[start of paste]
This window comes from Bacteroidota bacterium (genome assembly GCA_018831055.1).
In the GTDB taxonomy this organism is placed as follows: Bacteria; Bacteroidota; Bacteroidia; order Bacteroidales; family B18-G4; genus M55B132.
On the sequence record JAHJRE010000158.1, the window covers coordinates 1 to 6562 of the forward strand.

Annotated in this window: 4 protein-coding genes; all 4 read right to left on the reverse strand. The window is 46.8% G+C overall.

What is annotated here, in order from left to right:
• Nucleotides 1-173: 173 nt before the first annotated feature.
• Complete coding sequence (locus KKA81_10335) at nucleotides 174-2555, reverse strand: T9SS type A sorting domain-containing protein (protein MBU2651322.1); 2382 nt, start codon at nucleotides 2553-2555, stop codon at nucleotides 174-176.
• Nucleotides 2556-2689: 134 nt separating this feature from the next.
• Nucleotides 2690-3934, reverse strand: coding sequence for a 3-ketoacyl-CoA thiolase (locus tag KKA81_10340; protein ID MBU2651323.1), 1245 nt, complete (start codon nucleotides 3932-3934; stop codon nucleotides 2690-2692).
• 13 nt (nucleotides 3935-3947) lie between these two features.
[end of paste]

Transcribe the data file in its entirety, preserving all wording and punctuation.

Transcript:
This window comes from Bacteroidota bacterium (genome assembly GCA_018831055.1).
In the GTDB taxonomy this organism is placed as follows: Bacteria; Bacteroidota; Bacteroidia; order Bacteroidales; family B18-G4; genus M55B132.
On the sequence record JAHJRE010000158.1, the window covers coordinates 1 to 6562 of the forward strand.

Annotated in this window: 4 protein-coding genes; all 4 read right to left on the reverse strand. The window is 46.8% G+C overall.

What is annotated here, in order from left to right:
• Nucleotides 1-173: 173 nt before the first annotated feature.
• Complete coding sequence (locus KKA81_10335) at nucleotides 174-2555, reverse strand: T9SS type A sorting domain-containing protein (protein MBU2651322.1); 2382 nt, start codon at nucleotides 2553-2555, stop codon at nucleotides 174-176.
• Nucleotides 2556-2689: 134 nt separating this feature from the next.
• Nucleotides 2690-3934, reverse strand: coding sequence for a 3-ketoacyl-CoA thiolase (locus tag KKA81_10340; protein ID MBU2651323.1), 1245 nt, complete (start codon nucleotides 3932-3934; stop codon nucleotides 2690-2692).
• 13 nt (nucleotides 3935-3947) lie between these two features.